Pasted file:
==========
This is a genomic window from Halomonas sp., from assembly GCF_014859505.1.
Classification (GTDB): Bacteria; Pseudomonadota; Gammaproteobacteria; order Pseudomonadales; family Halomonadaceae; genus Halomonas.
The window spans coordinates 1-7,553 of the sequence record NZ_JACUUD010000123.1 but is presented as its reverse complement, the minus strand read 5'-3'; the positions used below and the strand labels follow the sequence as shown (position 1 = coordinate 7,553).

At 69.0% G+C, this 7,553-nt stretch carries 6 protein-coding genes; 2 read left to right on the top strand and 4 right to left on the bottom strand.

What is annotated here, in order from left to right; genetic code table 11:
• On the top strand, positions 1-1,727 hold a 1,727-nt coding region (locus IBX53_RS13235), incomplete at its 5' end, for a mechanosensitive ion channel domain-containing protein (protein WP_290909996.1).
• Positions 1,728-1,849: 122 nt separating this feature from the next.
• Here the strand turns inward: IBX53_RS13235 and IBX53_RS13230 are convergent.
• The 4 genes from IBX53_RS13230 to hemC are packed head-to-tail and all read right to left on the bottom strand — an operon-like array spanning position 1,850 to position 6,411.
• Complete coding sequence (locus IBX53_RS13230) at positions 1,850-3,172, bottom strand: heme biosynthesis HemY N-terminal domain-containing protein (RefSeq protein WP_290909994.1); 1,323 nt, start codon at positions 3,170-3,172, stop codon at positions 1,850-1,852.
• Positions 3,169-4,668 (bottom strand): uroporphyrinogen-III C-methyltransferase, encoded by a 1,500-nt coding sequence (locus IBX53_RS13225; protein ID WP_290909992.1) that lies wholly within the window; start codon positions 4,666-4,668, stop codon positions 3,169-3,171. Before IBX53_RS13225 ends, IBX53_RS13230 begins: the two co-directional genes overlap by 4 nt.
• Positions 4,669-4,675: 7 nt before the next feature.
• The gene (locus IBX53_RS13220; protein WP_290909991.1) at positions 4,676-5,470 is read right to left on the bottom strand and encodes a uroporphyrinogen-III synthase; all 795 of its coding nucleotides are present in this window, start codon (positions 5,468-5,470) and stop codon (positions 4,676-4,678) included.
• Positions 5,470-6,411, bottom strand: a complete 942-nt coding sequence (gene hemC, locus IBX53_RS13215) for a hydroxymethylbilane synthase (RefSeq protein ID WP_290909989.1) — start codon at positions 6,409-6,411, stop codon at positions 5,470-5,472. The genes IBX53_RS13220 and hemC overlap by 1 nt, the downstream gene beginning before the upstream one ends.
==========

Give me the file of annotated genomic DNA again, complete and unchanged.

This is a genomic window from Halomonas sp., from assembly GCF_014859505.1.
Classification (GTDB): Bacteria; Pseudomonadota; Gammaproteobacteria; order Pseudomonadales; family Halomonadaceae; genus Halomonas.
The window spans coordinates 1-7,553 of the sequence record NZ_JACUUD010000123.1 but is presented as its reverse complement, the minus strand read 5'-3'; the positions used below and the strand labels follow the sequence as shown (position 1 = coordinate 7,553).

At 69.0% G+C, this 7,553-nt stretch carries 6 protein-coding genes; 2 read left to right on the top strand and 4 right to left on the bottom strand.

What is annotated here, in order from left to right; genetic code table 11:
• On the top strand, positions 1-1,727 hold a 1,727-nt coding region (locus IBX53_RS13235), incomplete at its 5' end, for a mechanosensitive ion channel domain-containing protein (protein WP_290909996.1).
• Positions 1,728-1,849: 122 nt separating this feature from the next.
• Here the strand turns inward: IBX53_RS13235 and IBX53_RS13230 are convergent.
• The 4 genes from IBX53_RS13230 to hemC are packed head-to-tail and all read right to left on the bottom strand — an operon-like array spanning position 1,850 to position 6,411.
• Complete coding sequence (locus IBX53_RS13230) at positions 1,850-3,172, bottom strand: heme biosynthesis HemY N-terminal domain-containing protein (RefSeq protein WP_290909994.1); 1,323 nt, start codon at positions 3,170-3,172, stop codon at positions 1,850-1,852.
• Positions 3,169-4,668 (bottom strand): uroporphyrinogen-III C-methyltransferase, encoded by a 1,500-nt coding sequence (locus IBX53_RS13225; protein ID WP_290909992.1) that lies wholly within the window; start codon positions 4,666-4,668, stop codon positions 3,169-3,171. Before IBX53_RS13225 ends, IBX53_RS13230 begins: the two co-directional genes overlap by 4 nt.
• Positions 4,669-4,675: 7 nt before the next feature.
• The gene (locus IBX53_RS13220; protein WP_290909991.1) at positions 4,676-5,470 is read right to left on the bottom strand and encodes a uroporphyrinogen-III synthase; all 795 of its coding nucleotides are present in this window, start codon (positions 5,468-5,470) and stop codon (positions 4,676-4,678) included.
• Positions 5,470-6,411, bottom strand: a complete 942-nt coding sequence (gene hemC, locus IBX53_RS13215) for a hydroxymethylbilane synthase (RefSeq protein ID WP_290909989.1) — start codon at positions 6,409-6,411, stop codon at positions 5,470-5,472. The genes IBX53_RS13220 and hemC overlap by 1 nt, the downstream gene beginning before the upstream one ends.